Summary and background: Suffrage and Anti-Slavery by Martha Gruening

Gruening repeats the “dialect” version of Sojourner Truth’s speech. Recent scholarship has disputed whether this account, written about 30 years after the speech was given, is an accurate representation of Truth’s speaking style. The dialect, in particular, may have been an addition by Gage.

Two Suffrage Movements

by Martha Gruening
The Crisis Vol. 4 (September 1912), pp. 245-247

The woman suffrage movement in England and America really dates from the beginning of the anti-slavery struggle. It was not only contemporaneous with it, but it owes its existence in a large measure to this phase of the struggle for human rights. For it was in the abolitionist ranks that the early suffragists received their training, both as thinkers and propagandists. It was impossible for them to agitate continually for the freedom of the Negro without desiring freedom for themselves, or realizing the parallel between his situation and their own. For if the Negro was a slave the married woman of that day was no less a chattel. She was no longer openly bought and sold, but she had no more than he, a separate legal existence. If the Negro slave belonged to his master, she belonged no less, absolutely, to her husband as did her property, her earnings, and even her children. Both were disfranchised. Both were deprived of education and subject to economic disabilities which they shared with no other class. Even the constitutional right of free speech was not extended to woman when it meant public speech, as she found when she wished to join in the protest against slavery; and even among the abolitionists her presence on platforms and committees caused serious dissensions.

The most striking instance of this was offered at the World’s Antislavery Convention held in London in 1840, when the credentials of the American women delegates were refused for no other reason than that they were women. They were, indeed, allowed to be present, but not to have any part in the proceedings. With this they had to be content, as their fellow delegates apparently were, the only exceptions being William Lloyd Garrison and Nathaniel Rogers, the editor of the Herald of Freedom. Of all the men present these two alone seemed to realize that a principle was at stake, and rather than compromise on a point they felt to be vital they resigned their seats in the convention, remaining merely as spectators in the gallery.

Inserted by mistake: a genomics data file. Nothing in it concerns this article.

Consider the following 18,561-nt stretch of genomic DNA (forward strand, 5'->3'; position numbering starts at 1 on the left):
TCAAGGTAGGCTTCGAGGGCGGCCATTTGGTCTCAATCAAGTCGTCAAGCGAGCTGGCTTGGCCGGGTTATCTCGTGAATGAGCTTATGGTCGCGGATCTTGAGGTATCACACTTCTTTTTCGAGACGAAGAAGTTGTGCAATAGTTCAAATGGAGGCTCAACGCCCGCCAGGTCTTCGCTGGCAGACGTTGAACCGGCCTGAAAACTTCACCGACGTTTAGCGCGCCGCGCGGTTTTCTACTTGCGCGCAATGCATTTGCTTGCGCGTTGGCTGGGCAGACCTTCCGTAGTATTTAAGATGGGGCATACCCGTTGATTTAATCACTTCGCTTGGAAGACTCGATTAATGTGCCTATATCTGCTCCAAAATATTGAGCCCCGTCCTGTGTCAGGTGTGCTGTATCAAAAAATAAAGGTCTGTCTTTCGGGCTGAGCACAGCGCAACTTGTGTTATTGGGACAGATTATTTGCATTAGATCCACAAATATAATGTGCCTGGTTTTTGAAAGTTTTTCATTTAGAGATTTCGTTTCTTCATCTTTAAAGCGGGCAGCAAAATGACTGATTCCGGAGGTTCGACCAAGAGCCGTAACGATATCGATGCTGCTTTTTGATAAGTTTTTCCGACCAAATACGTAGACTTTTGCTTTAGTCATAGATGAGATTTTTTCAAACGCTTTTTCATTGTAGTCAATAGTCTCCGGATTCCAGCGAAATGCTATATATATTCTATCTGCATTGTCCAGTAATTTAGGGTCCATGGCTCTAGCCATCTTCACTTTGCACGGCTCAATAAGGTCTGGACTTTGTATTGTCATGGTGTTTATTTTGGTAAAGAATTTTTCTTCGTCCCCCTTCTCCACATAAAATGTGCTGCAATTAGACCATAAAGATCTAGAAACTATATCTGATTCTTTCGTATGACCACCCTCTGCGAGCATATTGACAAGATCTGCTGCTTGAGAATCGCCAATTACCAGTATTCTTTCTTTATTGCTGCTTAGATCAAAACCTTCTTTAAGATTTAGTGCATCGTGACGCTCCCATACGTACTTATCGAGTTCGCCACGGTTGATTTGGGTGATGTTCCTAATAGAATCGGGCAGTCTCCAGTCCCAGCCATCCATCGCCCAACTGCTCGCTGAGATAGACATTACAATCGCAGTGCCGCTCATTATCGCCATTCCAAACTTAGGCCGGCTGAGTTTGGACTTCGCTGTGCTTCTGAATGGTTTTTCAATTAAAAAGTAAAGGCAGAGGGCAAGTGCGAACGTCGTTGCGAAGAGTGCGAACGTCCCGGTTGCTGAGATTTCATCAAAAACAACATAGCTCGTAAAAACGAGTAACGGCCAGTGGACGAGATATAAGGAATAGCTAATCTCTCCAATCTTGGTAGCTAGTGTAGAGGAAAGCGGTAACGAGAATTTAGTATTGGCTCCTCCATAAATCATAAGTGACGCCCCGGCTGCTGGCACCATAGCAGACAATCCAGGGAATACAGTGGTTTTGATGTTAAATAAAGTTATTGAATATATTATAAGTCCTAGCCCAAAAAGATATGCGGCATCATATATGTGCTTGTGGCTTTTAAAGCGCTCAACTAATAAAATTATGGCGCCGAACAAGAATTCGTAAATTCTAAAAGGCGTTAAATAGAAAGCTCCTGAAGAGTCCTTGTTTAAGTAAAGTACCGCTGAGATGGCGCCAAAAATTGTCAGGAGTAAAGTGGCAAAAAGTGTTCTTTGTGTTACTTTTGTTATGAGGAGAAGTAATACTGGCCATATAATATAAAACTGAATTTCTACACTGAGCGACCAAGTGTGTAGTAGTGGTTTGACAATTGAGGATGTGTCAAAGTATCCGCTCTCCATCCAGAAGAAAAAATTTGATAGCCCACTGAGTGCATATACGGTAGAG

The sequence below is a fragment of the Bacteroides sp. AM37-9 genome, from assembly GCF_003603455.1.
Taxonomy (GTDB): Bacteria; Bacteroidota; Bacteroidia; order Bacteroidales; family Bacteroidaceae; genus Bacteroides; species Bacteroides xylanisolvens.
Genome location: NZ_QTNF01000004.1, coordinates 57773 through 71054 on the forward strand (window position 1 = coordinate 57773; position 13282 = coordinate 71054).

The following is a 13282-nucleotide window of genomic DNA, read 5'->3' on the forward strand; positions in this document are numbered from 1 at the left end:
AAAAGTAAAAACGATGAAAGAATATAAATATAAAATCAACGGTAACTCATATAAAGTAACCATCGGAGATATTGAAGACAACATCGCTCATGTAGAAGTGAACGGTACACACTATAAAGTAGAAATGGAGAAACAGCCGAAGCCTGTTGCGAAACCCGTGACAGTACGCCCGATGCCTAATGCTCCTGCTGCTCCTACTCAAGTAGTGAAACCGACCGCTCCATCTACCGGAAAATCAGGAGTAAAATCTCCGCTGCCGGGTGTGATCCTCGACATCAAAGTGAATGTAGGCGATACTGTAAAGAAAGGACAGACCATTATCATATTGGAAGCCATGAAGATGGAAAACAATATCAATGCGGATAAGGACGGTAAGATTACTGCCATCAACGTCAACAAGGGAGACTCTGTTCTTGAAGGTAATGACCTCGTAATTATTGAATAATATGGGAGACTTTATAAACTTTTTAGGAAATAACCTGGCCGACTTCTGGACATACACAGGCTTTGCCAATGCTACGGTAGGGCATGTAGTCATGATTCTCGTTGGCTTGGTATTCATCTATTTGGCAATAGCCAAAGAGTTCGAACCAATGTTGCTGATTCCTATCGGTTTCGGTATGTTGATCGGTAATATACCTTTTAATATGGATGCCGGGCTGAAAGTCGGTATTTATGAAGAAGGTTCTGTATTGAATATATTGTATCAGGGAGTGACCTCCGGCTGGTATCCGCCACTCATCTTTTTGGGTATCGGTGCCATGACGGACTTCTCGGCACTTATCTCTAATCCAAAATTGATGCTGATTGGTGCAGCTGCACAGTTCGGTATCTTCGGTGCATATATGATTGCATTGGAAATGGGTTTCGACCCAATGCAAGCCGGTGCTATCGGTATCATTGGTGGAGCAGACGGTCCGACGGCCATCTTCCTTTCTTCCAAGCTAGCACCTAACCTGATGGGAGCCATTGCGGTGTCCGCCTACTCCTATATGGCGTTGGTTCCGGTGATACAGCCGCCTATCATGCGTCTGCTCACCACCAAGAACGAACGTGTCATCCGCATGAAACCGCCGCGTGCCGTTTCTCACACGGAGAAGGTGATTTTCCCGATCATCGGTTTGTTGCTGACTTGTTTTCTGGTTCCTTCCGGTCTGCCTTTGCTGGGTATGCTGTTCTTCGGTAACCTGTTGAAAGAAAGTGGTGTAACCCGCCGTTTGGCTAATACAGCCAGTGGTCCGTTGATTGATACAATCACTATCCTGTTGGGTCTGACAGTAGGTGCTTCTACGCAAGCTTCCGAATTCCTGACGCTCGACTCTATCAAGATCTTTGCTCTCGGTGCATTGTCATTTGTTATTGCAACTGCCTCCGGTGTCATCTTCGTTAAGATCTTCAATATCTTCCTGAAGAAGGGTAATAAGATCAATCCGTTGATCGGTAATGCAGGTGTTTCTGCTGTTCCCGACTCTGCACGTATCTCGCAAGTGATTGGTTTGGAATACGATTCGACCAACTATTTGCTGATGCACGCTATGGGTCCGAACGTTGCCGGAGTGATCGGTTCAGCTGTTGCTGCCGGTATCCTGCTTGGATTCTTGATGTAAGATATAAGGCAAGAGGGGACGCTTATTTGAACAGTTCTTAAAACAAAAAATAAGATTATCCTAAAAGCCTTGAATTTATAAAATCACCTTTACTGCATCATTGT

This was one of many bitter experiences that taught women the lesson of their own impotence. To many of those rejected delegates, among them Lucretia Mott and Elizabeth Cady Stanton, it brought an overwhelming realization that they were still something less than human in the minds of most men and a conviction that their first duty was to free themselves from the artificial restraints imposed on them because of their sex; that then and then only they could work with men as equals. In these two women, at least, the action of the convention kindled a profound resolve to work toward this end, resulting in an agitation which culminated in the women’s rights convention of 1848 and its now famous “declaration of rights.” This convention held at Seneca Falls, N.Y., and attended by about 100 men and women, was denounced by the press of that date as “the most unnatural and shocking incident in the history of humanity,” while the declaration excited almost universal derision. This document stated the belief of its framers in the equality of men and women and demanded for women education, the liberty of entering all trades and professions, the right to appear in public, the right to “work with men in any good cause,” reminiscent of the anti-slavery convention, and, finally, the ballot.